“My son is in the eighth grade and has a teacher now who’s been at Saint Gabriel’s for 45 years,” said Natalia Imperatori-Lee, professor and chair of religious studies at Manhattan College. “He is a deeply committed Catholic and a teacher, he brings that wealth of experience and knowledge to the classroom.”
Imperatori-Lee added there might be someone similar at St. Margaret’s, but Saint Gabriel will still lose something if they lose these teachers. Many teachers are long-time dedicated people who put their whole careers into the school.
Middle school math teacher Glen McCarthy has given his entire career there and it is still being determined what his position will be after the merger. And it is not only McCarthy and other teachers but custodians, nurses and colleagues, who are unsure of their jobs.
Employment is still up in the air for both schools. The superintendent of personnel and representatives from the Catholic teachers union will review the files of each teacher based on seniority and tenure.
“If it was a true merger, they should have found a way to keep everyone employed,” said a parent of Saint Gabriel, Kai-Lin Rausch.
“What will happen to principal Naccari?” Anisha said.
There can’t be two principals. Naccari said in an email to parents that he will conclude his principalship at the close of the school year. He has extensive years of teaching within the archdiocese and public schools.
It can be worse for seventh-grade students who are entering their senior year. Imperatori-Lee recalled when schools merge on occasion, they will let the seventh-grade class move as a unit with a familiar teacher. It allows them to integrate into a new place with minimal disruption.
But it’s hard say if something of that sort with happen.
“We don’t know how the church spends its money,” Imperatori-Lee said. “It’s not something that the Catholic Church usually does — have some kind of transparent accounting. As a theologian, I can tell you it leads to a lot of mistrust. People don’t know where their money goes.”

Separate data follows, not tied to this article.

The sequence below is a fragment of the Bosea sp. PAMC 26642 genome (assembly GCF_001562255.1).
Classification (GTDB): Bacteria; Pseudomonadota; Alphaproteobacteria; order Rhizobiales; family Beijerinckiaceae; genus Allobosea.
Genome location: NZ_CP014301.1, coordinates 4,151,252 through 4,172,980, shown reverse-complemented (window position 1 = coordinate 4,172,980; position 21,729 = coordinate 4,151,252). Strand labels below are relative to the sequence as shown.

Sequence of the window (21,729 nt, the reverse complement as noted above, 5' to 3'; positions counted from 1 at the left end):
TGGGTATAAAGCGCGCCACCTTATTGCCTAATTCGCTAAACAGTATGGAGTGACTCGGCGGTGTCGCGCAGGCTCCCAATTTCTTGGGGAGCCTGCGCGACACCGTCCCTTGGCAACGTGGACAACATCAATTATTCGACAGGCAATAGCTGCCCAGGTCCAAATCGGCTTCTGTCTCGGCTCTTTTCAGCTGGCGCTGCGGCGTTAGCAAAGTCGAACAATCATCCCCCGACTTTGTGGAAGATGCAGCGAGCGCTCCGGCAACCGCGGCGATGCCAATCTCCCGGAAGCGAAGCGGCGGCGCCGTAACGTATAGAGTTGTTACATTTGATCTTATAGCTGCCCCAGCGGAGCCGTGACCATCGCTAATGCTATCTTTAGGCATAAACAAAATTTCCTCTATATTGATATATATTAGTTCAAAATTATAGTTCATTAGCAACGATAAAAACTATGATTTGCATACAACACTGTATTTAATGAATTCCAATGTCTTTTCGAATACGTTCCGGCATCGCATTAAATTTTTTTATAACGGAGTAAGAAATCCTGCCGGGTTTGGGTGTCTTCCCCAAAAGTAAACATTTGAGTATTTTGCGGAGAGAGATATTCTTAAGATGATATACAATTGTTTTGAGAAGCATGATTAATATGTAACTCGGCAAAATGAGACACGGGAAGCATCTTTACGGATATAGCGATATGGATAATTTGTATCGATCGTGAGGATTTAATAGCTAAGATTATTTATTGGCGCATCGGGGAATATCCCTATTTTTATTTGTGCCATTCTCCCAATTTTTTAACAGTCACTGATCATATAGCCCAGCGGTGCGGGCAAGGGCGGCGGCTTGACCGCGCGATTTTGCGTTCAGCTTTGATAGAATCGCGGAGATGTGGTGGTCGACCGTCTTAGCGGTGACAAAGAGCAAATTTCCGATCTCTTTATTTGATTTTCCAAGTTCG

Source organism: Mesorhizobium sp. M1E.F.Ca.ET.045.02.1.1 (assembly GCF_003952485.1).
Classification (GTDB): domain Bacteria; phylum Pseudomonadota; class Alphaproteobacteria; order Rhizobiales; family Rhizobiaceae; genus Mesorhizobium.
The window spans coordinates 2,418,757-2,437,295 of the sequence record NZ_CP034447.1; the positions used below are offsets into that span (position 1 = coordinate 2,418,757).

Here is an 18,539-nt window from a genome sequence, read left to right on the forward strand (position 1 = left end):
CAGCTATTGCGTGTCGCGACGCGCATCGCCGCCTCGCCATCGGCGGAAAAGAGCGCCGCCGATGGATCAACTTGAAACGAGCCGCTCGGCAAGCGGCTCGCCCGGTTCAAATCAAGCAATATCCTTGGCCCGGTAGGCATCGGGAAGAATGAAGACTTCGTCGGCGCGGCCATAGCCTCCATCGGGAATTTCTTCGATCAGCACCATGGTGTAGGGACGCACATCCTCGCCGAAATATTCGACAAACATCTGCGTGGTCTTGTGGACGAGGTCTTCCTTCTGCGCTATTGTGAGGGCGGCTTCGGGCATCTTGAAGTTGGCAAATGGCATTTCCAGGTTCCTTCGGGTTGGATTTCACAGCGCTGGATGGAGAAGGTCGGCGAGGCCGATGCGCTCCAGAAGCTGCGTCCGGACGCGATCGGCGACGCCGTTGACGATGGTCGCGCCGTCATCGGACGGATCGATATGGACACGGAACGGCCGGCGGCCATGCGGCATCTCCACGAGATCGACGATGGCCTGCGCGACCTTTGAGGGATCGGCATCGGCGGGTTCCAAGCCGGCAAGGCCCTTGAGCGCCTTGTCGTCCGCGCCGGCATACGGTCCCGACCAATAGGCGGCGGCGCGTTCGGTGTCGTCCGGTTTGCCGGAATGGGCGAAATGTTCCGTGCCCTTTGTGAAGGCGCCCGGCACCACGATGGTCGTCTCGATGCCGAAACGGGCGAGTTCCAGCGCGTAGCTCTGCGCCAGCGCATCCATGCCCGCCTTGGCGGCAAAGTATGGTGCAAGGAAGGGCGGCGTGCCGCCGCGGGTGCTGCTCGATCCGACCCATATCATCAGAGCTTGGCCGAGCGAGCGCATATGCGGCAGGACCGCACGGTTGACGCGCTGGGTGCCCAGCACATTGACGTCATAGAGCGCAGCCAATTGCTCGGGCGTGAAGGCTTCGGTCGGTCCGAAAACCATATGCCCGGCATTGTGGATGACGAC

Some have assumed that when the school buildings close the profit from the sale will help pay off a sex abuse settlement. For example, last year The Roman Catholic Diocese of Rochester reached a $55 million settlement for about 470 claims of sexual abuse.
The archdiocese has not mentioned the settlements as a driver of the closures. Officials have said maintaining buildings can be expensive, especially older buildings like St. Gabriel, St. Margaret, or any others in the Bronx.
Then there has been the impact of Covid on church attendance. Many people still haven’t gone back to church, which has affected the amount of donations collected.
Another reason the church is losing money is because of the relocation of Bronx residents. Imperatori-Lee explained as demographics go, as Catholics in the north get wealthier, they move away from the city and into the suburbs.
“I think that that the church’s presence, especially in in the Bronx, has been shrinking to the point where it seems to be given up on the Bronx.” Imperatori-Lee said.
The Church of the Visitation closed several years ago. Parents told The Press students went to Saint John as the church said seats were available. Then St. John was a victim of Covid-related closures as 20 Catholic schools were forced to close.
The professor said she “feels for those students.”
Ashton was a student at St. John, and he was holding poster signs in a rally fighting to have Saint Gabriel stay open, Anisha said. Once the announcement for the school closure was released, he couldn’t stop crying. He thought what he did was for nothing.
During remote learning at Saint Gabriel, Ashton had no friends. He eventually began to make new ones.
Anita Mitha of Kingsbridge is an eighth grader at Saint Gabriel who was once at St. John as well.
“I lost so many friends. We got separated and went to different schools. Some went to St. Margaret. Some went to Good Shepherd.
“To lose friends I made here in the lower grades and my grade hurts so much,” she said.